With the exception of one third of a mile below the “big raft,” where there is a deposit of loose sand, leaving the stream 3 and 4 feet deep, I found an average depth of 5 feet for seven miles, when the river receives the outlet of a large lake on the east, and from this point to the “little raft,” it has a depth of 10 and 15 feet. Half a mile below the “little raft,” where three large outlets, called in this part of the country “sloughs,” run off across the island to the western channel, there is a sand bar extending across the stream, and a mile and a half in length, on which the depth of the water varies from 2½ to 5 feet, and the banks are quite low, about a foot and a half above water. In the western channel there is a similar shallow, somewhat more than two miles in length, and affording a less quantity of water than that in the eastern. Above the point where the eastern channel loses the water by the outlet above mentioned, it receives a considerable quantity from the western, in drains running across the island in a southeastern direction, and the shallow in the western is between the points where this quantity of water is discharged, and more received by the outlets first mentioned. These are about 15 feet wide, and 5 and 7 feet deep. I learned from a person well acquainted with the part of the river, that the depth of water in the eastern channel had increased within a short period. Below this bar, to the lower end of the island, where the two forks of the river unite, logs, snags, and over, hanging trees, constitute the only material obstructions.
Proceeding further down, I found logs and snags continuing to be the only obstacles, for a distance of seventy miles, where there occurs another division of the river into two parts, a large fork running off to the left from the main river. The principal channel makes a bend at an angle of 75 or 80 degrees, and that on the left runs in the direction of the stream above. Commencing near the point of separation is a sand bar similar to those noticed above, having from two and a half to four feet of water, and two miles long. The banks here are quite low, about a foot and a half above water. Below the point of separation, the left band fork divides itself into many branches, called the “Ten sloughs;” these are much obstructed by logs and cypress trees. They unite into one stream, which comes into the main river about twenty miles below the point of separation. From this place to the mouth of Currant (sic) river, I found an average depth of ten feet water, and no impediments to navigation, but the logs and snags. The Currant (sic) is a broad and rapid stream, and below its influx there are but two or three places where there is ever so little water as six feet. At the “Eagle rifle” there is a broad shoal, but the passage to the right, although narrow, affords a sufficiency of water, and would be quite passable were the snags, which now render it dangerous, removed.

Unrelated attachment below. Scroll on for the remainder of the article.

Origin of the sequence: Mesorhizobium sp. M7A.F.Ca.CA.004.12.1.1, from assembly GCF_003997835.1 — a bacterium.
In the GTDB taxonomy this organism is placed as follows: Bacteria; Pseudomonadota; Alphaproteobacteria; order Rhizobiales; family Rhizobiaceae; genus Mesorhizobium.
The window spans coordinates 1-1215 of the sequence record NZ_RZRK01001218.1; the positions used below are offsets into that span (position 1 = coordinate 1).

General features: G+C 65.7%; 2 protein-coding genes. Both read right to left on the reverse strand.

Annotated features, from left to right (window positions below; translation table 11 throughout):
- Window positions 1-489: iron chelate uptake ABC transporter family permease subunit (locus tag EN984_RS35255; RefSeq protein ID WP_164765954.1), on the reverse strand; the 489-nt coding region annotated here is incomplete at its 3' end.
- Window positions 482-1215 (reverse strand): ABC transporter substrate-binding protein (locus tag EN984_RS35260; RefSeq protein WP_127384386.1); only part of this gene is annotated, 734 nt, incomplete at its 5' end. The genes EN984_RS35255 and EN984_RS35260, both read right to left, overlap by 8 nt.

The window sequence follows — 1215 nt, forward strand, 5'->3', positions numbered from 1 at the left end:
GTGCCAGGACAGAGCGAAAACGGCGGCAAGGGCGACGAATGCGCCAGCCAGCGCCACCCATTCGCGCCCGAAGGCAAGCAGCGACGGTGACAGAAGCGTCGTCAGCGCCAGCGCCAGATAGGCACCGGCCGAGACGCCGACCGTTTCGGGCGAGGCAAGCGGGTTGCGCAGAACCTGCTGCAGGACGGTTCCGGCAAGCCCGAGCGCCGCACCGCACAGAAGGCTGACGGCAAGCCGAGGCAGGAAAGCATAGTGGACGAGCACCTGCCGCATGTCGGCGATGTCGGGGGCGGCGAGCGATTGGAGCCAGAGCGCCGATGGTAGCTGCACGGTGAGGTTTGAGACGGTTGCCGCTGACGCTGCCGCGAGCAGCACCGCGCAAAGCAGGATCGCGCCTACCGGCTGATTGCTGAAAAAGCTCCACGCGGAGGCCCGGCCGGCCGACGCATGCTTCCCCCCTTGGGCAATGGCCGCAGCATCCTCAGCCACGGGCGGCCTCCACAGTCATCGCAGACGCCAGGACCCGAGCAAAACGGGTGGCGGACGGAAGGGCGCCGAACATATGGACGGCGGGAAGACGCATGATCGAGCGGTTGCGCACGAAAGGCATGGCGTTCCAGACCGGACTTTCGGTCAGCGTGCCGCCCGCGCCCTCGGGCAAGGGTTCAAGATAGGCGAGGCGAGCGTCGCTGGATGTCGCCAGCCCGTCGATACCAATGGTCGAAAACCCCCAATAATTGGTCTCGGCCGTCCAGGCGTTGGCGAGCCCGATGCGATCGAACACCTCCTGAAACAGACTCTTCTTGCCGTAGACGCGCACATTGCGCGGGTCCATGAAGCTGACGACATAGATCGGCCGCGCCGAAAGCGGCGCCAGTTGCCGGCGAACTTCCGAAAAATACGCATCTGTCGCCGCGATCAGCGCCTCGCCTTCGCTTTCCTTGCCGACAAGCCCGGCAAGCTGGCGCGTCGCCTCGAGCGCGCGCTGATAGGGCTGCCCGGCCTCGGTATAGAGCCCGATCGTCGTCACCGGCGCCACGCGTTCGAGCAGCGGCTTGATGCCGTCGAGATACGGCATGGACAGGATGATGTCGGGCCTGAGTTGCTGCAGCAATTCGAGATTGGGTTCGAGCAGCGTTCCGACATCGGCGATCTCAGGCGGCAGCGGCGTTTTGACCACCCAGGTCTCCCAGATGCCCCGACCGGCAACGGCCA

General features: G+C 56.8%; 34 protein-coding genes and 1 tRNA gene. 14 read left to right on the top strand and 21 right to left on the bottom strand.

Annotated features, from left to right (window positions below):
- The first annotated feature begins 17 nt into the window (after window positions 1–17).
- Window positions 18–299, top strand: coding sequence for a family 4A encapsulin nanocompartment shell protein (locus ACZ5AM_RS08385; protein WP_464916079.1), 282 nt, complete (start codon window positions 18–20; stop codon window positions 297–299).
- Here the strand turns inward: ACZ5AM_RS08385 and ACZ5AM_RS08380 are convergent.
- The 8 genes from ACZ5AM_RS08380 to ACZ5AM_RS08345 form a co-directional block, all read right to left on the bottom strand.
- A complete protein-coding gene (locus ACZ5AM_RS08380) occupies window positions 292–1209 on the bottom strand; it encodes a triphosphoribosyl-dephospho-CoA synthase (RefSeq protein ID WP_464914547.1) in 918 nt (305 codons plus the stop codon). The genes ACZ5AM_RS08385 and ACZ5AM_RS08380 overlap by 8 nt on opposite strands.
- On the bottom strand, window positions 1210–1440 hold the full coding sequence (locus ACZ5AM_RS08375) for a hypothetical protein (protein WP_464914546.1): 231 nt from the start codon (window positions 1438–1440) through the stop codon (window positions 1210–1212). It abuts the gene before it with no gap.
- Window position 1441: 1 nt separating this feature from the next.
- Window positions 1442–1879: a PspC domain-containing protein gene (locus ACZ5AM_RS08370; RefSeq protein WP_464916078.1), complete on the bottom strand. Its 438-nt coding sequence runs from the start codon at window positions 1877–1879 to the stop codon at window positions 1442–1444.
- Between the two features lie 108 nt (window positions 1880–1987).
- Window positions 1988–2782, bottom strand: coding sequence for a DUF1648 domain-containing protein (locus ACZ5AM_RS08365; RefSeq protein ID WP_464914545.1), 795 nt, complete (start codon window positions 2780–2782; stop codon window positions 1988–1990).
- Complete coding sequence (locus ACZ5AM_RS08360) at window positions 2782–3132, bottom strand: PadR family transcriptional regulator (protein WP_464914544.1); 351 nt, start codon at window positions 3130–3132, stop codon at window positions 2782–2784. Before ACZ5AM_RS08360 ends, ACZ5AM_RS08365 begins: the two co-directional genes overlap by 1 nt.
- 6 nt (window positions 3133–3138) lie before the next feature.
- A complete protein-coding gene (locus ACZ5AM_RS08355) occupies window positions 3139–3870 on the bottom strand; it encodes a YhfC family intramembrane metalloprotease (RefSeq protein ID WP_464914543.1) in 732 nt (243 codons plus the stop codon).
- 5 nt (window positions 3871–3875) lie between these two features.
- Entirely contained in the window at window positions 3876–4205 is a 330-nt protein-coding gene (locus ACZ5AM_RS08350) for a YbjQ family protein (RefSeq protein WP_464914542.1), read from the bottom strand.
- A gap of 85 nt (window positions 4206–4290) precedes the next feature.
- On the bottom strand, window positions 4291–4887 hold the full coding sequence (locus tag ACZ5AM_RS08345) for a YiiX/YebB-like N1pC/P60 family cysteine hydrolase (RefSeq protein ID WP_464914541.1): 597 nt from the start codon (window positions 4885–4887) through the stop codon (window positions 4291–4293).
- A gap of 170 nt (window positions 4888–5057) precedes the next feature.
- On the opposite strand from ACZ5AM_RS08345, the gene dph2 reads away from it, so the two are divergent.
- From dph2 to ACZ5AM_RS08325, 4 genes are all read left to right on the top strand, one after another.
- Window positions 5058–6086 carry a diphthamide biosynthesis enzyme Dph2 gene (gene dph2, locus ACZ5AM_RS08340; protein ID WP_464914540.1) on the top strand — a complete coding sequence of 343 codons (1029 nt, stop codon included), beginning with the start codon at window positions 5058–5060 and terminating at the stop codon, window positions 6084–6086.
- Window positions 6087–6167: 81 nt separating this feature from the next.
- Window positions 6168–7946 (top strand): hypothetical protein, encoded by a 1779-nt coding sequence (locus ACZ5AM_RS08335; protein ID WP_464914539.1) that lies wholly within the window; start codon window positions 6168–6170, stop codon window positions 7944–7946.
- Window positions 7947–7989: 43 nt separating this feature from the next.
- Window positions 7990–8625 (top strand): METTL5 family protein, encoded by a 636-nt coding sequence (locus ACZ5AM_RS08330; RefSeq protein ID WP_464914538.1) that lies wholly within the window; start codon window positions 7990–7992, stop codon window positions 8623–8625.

From the best information I could get on the subject, I was led to believe that the water in the lower part of the river, at the time of my descending it, was three and four feet above its low stage, consequently concealing many of the snags from view. I have conversed with several gentlemen, who have been up the river at a low stage, some one hundred and thirty miles, and from information communicated by them, and my own observation of the nature of the banks, I think that an estimate of twenty snags to the mile, for the last two hundred and fifty miles, will be found near the truth.
As to the considerations of general economy bearing upon the expediency of removing; the obstruction to the navigation of this river, I was unable, after a good deal of inquiry, to obtain information so definite as I wished. But sufficient elicited to show the direct utility of such an improvement to a large portion of the people of the southern part of Missouri and the northern part of Arkansas, as well as the government by rendering valuable large bodies of public lands which are now uncultivated, from the want of access to a market for the produce of their fertility.
I have the honor to be,
Jos. D. Webster
U. S. Assistant Civil Engineers
W. B. Guion, Esq.
U. S. Assistant Civil Engineers
Note: this Report was also publish in the Weekly Arkansas Gazette, Little Rock, Arkansas, Wed, Feb. 21, 1838 · Page 1.